Progress made harvesting hay, small grains

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MADISON

Wisconsin farmers zipped through their fields last week, using 5.4 days of fine field-working weather to make plenty of progress harvesting hay, small grains, potatoes and vegetables.

"It was a nice week with rain and heat. Crops are looking really good and moving along in a timely manner," the Rusk County reporter observed in the "Wisconsin Crop Progress & Condition Report" for the week ending August 7.

Temperatures did cool down a bit, although they remained in the upper 80s and low 90s with high humidity. Reported rainfall totals ranged widely from zero in Green Bay to 1.61 inches in Madison.

Across Shawano County, rain measured somewhere from a tenth of an inch to 2.5 inches, while Vernon County farmers got from 1 to 3 inches.

Kenosha County was among those on the sparse side. "We need rain.  Cracks are showing up in the ground," that reporter shared.

The multi-week stretch of hot and muggy weather  has stressed livestock and encouraged the growth of weeds and biting insects in some areas. "The rain and heat have made for great growing conditions for mosquitoes," the Rock County reporter observed.

However, the abundant heat and moisture has benefitted corn and soybeans as ears and pods develop.

"All crops appear to be ahead of normal maturity for early August," the Waupaca County reporter commented.

"Our growing conditions continue to be excellent and the year continues to be on the early side of normal," the Trempealeau County reporter added.

As of August 7, the state's topsoil moisture supplies were 0 percent very short, 8 percent short, 86 percent adequate and 6 percent surplus, while subsoil moisture supplies were rated 1 percent very short, 8 percent short, 85 percent adequate and 6 percent surplus.

Corn was running nicely ahead of average. By week's end,, 96 percent of the crop was in or beyond the silking stage, 7 days ahead of last year and 13 days ahead of the five-year average.  A good 34 percent of corn had reached the dough stage, 4 days ahead of last year and 7 days ahead of the average, while 3 percent of corn was dented.

The report rated the crop's condition at 88 percent good to excellent.

In the state's soybean fields, 97 percent of the crop was at or beyond the blooming stage and 82 percent of soybeans were setting pods, 9 days ahead of last year and 12 days ahead of the average.  The condition rating was  88 percent good to excellent.

In Kewaunee County, both corn and soybeans are doing very well, with the height of the soybeans more than knee high in many instances, and some corn stalks forming more than one cob.

A few soybean fields sport volunteer corn. "Whether this will be a problem that will need to be dealt with by spraying is a decision the producer will have to make," the local reporter noted. "Most will choose not to run down the bean plants, so as not to lose bushels."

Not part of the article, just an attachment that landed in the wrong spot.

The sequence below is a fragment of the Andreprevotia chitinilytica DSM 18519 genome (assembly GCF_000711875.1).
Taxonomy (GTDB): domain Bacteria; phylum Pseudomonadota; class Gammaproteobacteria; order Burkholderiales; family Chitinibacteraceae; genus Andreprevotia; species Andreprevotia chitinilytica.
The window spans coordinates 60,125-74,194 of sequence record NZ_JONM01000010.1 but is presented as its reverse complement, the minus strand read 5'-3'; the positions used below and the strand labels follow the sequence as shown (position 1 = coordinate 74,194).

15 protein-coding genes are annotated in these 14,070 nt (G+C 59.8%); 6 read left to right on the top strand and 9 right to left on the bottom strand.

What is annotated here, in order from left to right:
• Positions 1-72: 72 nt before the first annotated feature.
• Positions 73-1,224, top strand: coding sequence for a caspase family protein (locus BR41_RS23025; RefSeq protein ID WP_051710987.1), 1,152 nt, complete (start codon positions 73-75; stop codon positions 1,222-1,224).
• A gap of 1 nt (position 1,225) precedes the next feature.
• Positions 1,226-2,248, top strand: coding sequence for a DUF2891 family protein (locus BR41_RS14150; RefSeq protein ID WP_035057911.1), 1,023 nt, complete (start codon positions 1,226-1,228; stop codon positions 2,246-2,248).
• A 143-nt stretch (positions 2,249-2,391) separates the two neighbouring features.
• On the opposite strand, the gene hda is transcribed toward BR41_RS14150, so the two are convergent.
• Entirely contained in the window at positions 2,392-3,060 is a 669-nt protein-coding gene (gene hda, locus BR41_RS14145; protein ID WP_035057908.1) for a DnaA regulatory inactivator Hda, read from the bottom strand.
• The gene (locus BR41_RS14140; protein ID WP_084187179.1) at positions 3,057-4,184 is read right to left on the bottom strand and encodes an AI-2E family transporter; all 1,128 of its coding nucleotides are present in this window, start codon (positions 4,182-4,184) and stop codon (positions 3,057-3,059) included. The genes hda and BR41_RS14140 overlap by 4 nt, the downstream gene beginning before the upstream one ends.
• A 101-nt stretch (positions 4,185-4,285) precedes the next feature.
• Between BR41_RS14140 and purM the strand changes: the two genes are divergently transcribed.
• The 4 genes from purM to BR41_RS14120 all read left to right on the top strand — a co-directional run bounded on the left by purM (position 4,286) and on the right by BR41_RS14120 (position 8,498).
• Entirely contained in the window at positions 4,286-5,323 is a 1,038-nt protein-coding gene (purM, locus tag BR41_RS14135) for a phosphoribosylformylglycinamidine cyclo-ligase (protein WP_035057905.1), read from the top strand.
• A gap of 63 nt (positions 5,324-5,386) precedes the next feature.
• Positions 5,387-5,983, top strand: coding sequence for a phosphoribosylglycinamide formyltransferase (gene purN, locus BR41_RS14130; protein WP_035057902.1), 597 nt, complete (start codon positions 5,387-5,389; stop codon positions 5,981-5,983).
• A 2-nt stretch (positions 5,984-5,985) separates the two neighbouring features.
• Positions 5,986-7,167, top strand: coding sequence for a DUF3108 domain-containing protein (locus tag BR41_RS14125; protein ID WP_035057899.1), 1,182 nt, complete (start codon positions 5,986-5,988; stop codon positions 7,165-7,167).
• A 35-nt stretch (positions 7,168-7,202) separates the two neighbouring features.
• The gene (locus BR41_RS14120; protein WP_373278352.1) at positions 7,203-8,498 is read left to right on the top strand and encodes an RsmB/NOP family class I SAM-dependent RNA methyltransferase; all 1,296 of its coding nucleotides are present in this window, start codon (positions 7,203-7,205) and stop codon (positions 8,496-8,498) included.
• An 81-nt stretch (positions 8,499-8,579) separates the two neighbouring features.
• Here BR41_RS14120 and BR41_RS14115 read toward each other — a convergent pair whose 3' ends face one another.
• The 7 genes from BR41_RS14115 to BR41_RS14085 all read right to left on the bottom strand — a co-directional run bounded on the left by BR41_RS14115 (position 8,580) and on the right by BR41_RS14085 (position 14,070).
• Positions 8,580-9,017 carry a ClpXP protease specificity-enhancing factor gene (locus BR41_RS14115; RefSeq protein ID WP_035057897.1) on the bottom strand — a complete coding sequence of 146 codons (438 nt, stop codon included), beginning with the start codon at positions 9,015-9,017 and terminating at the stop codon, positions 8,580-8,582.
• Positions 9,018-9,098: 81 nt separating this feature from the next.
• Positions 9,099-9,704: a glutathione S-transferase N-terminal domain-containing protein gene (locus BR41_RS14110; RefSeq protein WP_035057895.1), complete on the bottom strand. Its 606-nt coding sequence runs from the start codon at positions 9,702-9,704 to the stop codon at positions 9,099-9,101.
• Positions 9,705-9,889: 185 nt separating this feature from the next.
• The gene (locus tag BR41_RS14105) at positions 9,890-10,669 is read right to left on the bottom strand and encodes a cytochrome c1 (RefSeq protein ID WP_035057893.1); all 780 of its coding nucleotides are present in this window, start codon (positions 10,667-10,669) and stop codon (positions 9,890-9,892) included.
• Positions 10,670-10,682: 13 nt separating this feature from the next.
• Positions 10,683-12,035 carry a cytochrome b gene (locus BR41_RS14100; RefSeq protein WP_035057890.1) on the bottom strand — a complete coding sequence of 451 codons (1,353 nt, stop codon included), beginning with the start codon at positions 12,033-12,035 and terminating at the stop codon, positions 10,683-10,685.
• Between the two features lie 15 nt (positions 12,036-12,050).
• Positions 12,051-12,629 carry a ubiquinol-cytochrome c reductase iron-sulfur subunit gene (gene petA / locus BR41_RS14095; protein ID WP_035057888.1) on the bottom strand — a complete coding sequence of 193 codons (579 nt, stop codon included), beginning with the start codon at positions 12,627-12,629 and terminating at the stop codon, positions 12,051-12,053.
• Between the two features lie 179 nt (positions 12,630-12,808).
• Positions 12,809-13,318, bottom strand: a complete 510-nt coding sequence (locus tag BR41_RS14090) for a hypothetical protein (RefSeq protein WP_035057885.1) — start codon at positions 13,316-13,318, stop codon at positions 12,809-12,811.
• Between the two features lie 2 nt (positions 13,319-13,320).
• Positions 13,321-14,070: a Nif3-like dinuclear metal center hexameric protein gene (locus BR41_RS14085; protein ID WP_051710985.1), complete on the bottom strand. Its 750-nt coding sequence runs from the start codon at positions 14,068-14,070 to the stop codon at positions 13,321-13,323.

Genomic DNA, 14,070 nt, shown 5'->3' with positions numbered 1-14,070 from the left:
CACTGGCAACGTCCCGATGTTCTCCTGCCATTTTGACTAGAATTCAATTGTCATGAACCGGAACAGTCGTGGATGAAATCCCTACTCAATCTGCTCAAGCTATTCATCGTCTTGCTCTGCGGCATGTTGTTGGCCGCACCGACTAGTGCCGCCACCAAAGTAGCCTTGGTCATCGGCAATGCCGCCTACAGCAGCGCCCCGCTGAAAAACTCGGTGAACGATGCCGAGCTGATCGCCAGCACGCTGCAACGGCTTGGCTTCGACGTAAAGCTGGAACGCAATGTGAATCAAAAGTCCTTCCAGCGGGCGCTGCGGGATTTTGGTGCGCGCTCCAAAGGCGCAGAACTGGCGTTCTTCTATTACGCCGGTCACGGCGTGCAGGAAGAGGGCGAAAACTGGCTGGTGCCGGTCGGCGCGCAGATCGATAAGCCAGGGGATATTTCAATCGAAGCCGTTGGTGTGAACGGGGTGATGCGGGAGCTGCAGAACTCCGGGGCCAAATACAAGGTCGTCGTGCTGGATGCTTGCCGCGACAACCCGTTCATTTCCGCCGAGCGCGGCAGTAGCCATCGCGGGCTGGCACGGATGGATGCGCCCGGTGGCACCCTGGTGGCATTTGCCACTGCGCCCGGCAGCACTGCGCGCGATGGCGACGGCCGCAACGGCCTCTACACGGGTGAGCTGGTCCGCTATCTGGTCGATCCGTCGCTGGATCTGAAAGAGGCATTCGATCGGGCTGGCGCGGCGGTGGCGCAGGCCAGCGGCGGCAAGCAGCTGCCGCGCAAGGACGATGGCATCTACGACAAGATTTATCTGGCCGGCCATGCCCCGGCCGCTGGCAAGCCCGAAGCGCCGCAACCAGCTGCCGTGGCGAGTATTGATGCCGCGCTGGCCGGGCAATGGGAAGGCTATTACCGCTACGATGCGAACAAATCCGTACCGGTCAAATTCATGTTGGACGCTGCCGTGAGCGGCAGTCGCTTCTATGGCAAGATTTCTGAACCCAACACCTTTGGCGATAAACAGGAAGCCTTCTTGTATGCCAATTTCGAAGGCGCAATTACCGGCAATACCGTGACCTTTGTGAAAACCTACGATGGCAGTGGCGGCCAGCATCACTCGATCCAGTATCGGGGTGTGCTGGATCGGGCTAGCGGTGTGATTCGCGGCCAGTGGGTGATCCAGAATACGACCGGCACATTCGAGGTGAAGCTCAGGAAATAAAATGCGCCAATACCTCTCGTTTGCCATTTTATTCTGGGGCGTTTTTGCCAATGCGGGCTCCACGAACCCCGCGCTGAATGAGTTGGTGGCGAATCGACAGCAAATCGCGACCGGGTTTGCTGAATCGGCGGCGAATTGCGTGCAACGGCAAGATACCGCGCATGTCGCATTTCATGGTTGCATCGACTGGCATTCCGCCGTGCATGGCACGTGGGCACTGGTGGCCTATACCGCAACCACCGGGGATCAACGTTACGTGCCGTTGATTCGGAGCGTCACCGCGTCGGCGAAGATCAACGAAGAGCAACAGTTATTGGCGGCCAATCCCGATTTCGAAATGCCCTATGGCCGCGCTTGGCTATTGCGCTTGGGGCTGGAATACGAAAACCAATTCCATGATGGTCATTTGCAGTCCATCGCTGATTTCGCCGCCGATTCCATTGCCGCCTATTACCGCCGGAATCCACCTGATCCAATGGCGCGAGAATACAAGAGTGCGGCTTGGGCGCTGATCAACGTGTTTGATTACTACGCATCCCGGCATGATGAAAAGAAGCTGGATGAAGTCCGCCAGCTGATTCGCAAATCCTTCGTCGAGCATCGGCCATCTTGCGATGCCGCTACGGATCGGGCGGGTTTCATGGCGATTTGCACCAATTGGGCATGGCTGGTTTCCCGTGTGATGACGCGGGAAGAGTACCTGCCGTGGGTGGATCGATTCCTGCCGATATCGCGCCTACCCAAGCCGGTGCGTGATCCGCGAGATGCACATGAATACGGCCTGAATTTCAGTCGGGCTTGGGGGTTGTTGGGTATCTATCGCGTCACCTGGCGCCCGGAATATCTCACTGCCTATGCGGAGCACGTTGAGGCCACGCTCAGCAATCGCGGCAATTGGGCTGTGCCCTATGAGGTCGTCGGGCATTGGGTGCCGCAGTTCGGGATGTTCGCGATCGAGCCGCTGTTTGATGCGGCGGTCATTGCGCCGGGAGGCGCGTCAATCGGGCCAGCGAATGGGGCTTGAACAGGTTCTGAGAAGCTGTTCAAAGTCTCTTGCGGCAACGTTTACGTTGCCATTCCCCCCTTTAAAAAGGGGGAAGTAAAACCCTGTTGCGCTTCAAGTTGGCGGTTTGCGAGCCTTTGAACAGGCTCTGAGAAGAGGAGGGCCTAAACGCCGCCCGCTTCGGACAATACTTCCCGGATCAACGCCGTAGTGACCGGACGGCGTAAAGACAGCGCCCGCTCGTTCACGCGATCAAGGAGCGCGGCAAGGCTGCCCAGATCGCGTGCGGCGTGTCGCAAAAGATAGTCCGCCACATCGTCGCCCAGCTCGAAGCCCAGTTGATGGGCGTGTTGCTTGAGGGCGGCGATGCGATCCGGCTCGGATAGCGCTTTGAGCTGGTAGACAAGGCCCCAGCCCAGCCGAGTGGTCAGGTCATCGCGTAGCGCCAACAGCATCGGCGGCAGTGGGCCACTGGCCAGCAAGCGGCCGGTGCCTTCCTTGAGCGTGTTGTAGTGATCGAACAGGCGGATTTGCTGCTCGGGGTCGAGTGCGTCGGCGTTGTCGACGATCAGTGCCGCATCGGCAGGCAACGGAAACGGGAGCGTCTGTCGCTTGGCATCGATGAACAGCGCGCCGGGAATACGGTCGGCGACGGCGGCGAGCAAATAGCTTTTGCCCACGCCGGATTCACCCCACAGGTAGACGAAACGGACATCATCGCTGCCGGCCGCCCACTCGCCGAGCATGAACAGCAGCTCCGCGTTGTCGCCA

Wisconsin growers had pulled 10 percent of potatoes by week's end, 6 days behind last year.  Potato condition was rated 91 percent good to excellent.

Oats were slightly ahead with 97 percent coloring or beyond, two days ahead of last year.  Oats for grain were 60 percent harvested, 4 days ahead of last year and 5 days ahead of the average, with 88 percent rated good to excellent for condition.

In Kewaunee County, where the oat harvest had just gotten underway, a number of fields are plagued by weeds, which are getting worse as time goes on. The moisture content of the oats taken off so far ranges  from  14-17 percent.  "Some producers will choose to take off the crop sooner, rather than later, to avoid more weed pressure, while knowing the moisture will be higher," the reporter noted.

The state's winter wheat harvest was also chugging along ahead of schedule, with 88 percent of the crop off the field by  August 7, 6 days ahead of last year.

In Shawano County, yields were running anywhere from 75 to 125 bushels per acre.  Vomitoxin was a problem in about 10 percent of the loads, the reporter noted.

The harvest was winding down in Kewaunee County with impressive yields ranging from around 60 bushels per acre to over 100. However, the high numbers have led to a glut of winter wheat straw.

"Quite a few producers have chosen to chop the straw back on the field, since there is not much of market for it now," the reporter said.  "Others have chosen to store it away, if they can find room, in the hopes of selling it later when the price will be higher."

In Price and Taylor counties, small grain yields and straw quantities were also marked above average.  "Crops to date are looking phenomenal at this point," that reporter said.

Hay yields in the area were also rolling in above average.  It was the same story in Shawano County, where a third crop of high quality and quantity was rolling in.

Haying was going well state-wide with 68 percent of third cutting and 4 percent of fourth cutting off the field by week's end.   All Hay condition was rated 90 percent good to excellent, while the state's pastures were rated 77 percent good to excellent.

The weekly “Wisconsin Crop Progress & Condition Report” is a cooperative effort of the U.S. Department of Agriculture, the Wisconsin Department of Agriculture, Trade and Consumer Protection and the National Weather Service.

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